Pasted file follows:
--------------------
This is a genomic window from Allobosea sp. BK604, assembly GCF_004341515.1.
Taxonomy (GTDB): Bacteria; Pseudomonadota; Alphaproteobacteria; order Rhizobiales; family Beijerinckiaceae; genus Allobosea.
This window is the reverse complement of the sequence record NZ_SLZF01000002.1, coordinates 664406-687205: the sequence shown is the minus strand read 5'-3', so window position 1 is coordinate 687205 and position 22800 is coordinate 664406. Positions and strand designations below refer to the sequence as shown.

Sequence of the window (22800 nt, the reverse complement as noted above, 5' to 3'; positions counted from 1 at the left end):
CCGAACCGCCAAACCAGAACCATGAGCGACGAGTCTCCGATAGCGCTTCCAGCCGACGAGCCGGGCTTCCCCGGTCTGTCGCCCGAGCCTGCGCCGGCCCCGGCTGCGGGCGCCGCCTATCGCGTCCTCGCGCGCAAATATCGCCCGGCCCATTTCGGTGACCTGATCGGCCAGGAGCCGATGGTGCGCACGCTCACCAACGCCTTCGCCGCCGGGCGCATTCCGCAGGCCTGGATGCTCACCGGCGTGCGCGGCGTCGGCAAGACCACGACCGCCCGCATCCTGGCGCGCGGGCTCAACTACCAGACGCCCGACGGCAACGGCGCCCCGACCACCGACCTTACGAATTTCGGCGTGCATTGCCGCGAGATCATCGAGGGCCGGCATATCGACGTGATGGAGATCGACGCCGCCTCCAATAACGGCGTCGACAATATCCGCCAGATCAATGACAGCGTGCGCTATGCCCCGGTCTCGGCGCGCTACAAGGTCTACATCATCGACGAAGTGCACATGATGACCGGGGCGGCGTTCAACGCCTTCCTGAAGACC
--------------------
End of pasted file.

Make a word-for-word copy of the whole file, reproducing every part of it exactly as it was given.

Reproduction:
This is a genomic window from Allobosea sp. BK604, assembly GCF_004341515.1.
Taxonomy (GTDB): Bacteria; Pseudomonadota; Alphaproteobacteria; order Rhizobiales; family Beijerinckiaceae; genus Allobosea.
This window is the reverse complement of the sequence record NZ_SLZF01000002.1, coordinates 664406-687205: the sequence shown is the minus strand read 5'-3', so window position 1 is coordinate 687205 and position 22800 is coordinate 664406. Positions and strand designations below refer to the sequence as shown.

Sequence of the window (22800 nt, the reverse complement as noted above, 5' to 3'; positions counted from 1 at the left end):
CCGAACCGCCAAACCAGAACCATGAGCGACGAGTCTCCGATAGCGCTTCCAGCCGACGAGCCGGGCTTCCCCGGTCTGTCGCCCGAGCCTGCGCCGGCCCCGGCTGCGGGCGCCGCCTATCGCGTCCTCGCGCGCAAATATCGCCCGGCCCATTTCGGTGACCTGATCGGCCAGGAGCCGATGGTGCGCACGCTCACCAACGCCTTCGCCGCCGGGCGCATTCCGCAGGCCTGGATGCTCACCGGCGTGCGCGGCGTCGGCAAGACCACGACCGCCCGCATCCTGGCGCGCGGGCTCAACTACCAGACGCCCGACGGCAACGGCGCCCCGACCACCGACCTTACGAATTTCGGCGTGCATTGCCGCGAGATCATCGAGGGCCGGCATATCGACGTGATGGAGATCGACGCCGCCTCCAATAACGGCGTCGACAATATCCGCCAGATCAATGACAGCGTGCGCTATGCCCCGGTCTCGGCGCGCTACAAGGTCTACATCATCGACGAAGTGCACATGATGACCGGGGCGGCGTTCAACGCCTTCCTGAAGACC